Nor are we Christians alone in the value we place on fasting. It is an integral part of the spirituality of Jews, Muslims, and Eastern Religions.
And it’s not that I haven’t tried. I could say about fasting what Will Rogers said about smoking:  “Nothing is easier than deciding to stop smoking. I do it every day!”

It’s just that – as is obvious to anybody who looks at me – I’m not very successful when it comes to fasting.

Yet, in just six days, next Wednesday, Feb. 25, I’ll take a deep breath, say a prayer for perseverance, and resolve again to fast … because it’s Ash Wednesday, and Lent will begin.

Along with prayer and acts of mercy, fasting is one of the three traditional Lenten practices.

Those about my age and older will remember when we Catholics were renowned for our frequent acts of communal self-denial: Every Friday, we abstained from meat; every day of Lent (except Sundays), we fasted (only one full meal, two other light ones, and no eating between meals); each of the four seasons of the year featured “Ember Days,” when fasting was required; and, the eve of great feasts, even Christmas Eve, was a day of fast and abstinence.

While the church jettisoned legislated fasting in 1967 (except on Ash Wednesday, and the Fridays of Lent), the church could never get rid of fasting itself, since the imperative to fast comes from the Son of God Himself.

As often happens, when the church throws something out, others retrieve it. So now an article in the Los Angeles Times reports on growing data that occasionally skipping meals, or eating very lightly, is medically wise, to be encouraged.

Now, of course, it’s chic to abstain from meat always, and eating fish is hardly thought penitential, and almost every restaurant has a “lite menu” for the growing number of customers (not me!) who prefer a minimum of food. And we Catholics used to be considered weird!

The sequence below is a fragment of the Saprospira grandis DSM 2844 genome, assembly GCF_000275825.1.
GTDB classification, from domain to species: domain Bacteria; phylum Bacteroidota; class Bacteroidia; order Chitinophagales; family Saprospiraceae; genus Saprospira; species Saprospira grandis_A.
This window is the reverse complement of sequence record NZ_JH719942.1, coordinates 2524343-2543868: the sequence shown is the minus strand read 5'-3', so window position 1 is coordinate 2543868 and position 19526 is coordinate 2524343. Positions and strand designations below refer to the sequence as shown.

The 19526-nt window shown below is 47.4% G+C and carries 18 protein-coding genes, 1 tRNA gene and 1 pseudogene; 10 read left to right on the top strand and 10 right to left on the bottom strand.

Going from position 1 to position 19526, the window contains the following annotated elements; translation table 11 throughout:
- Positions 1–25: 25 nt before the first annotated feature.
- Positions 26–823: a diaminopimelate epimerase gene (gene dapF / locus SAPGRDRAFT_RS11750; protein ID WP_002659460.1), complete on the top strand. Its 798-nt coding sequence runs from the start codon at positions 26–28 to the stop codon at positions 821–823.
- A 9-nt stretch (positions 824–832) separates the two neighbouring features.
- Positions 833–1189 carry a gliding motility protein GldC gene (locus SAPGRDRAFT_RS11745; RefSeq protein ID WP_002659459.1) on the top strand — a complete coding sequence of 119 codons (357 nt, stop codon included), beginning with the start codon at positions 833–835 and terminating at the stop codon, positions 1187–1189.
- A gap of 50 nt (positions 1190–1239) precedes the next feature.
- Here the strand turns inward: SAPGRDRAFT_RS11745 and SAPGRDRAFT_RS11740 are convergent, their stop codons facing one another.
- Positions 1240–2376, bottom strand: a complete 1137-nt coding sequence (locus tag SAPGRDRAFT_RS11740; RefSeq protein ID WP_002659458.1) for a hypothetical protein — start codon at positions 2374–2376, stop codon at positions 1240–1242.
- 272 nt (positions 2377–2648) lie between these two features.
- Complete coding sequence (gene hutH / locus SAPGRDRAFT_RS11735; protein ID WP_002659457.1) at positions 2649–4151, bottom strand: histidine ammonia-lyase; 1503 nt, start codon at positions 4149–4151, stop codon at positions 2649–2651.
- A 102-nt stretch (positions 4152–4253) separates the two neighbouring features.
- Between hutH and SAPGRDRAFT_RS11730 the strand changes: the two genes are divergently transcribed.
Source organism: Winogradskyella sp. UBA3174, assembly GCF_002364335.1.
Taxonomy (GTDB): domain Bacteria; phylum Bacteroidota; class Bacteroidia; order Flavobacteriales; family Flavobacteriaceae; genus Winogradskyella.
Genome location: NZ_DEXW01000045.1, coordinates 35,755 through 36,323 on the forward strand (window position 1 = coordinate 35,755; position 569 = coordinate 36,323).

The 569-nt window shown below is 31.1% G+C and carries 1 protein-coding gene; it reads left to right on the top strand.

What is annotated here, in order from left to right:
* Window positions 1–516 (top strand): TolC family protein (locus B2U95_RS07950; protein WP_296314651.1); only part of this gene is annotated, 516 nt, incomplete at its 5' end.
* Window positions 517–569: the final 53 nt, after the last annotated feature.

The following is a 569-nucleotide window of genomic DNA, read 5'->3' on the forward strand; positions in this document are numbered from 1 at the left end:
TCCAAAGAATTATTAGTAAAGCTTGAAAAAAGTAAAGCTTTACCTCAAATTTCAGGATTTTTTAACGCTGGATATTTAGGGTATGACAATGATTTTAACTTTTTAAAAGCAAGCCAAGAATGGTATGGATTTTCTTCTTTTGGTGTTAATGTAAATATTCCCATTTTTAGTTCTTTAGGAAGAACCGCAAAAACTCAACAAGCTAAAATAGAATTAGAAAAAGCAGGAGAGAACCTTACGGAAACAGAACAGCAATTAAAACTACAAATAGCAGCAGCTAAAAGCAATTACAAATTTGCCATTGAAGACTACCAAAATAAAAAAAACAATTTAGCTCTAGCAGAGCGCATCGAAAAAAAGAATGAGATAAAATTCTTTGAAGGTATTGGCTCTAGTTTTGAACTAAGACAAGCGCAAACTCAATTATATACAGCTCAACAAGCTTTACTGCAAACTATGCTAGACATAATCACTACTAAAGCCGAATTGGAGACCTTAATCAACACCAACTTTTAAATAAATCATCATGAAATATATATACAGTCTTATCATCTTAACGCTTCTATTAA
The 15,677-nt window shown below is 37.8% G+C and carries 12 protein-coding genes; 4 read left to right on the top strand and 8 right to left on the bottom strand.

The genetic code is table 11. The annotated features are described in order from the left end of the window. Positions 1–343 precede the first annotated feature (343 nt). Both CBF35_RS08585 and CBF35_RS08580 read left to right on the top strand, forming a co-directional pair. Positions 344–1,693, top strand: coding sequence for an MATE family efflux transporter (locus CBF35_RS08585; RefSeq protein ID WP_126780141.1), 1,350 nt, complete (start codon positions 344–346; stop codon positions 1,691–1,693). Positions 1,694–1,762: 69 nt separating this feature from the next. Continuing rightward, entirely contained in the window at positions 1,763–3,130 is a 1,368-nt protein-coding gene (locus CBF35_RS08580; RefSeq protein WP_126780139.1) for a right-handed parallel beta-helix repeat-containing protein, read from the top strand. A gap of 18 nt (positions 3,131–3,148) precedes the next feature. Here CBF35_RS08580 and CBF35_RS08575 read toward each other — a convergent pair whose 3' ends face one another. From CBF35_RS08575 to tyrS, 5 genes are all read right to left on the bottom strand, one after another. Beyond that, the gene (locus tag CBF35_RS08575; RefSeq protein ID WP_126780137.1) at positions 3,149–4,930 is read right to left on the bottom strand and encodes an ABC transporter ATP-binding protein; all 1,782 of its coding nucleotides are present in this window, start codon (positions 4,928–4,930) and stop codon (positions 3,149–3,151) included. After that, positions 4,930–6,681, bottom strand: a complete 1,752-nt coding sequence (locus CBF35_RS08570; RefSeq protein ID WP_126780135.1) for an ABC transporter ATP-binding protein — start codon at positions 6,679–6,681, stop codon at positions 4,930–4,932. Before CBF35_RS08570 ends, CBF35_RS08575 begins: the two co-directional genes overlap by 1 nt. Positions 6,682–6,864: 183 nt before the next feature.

If you get a chance, read the “Message for Lent” from Pope Benedict XVI <>. Guess what the Holy Father writes! “Fasting certainly brings benefits to physical well-being, but, for believers, it is, in the first place, a ‘therapy’ to heal all that prevents them from conformity to the will of God.”

This is hardly new, the pope continues. After all, when you think about it, the only “rule” God gave Adam and Eve was “not to eat the fruit” of the one tree.

Jesus, the Holy Father reminds us, extolled fasting, and did it himself. And the Fathers of the Church urged it as a way to avoid sin and grow closer to the passion of Christ. Listen to him:  “Denying food, which nourishes our body, nurtures an interior disposition to listen to Christ and be fed by his saving word. Through prayer and fasting, we allow him to come and satisfy the deepest hunger that we experience in the depths of our being: the hunger and thirst for God.”

And, finally, Benedict reminds us, fasting draws us closer to those for whom eating little or nothing is hardly a choice, but a daily grinding reality, the poor and famished of the world.

So, I’ll be at it again. And I’ll try not to whine about it, or, if I’m successful, to brag about it.

In the meantime, bring on the paczki next Tuesday, and the fish fries of Lent!

… I’ll be darn … I’m weakening already!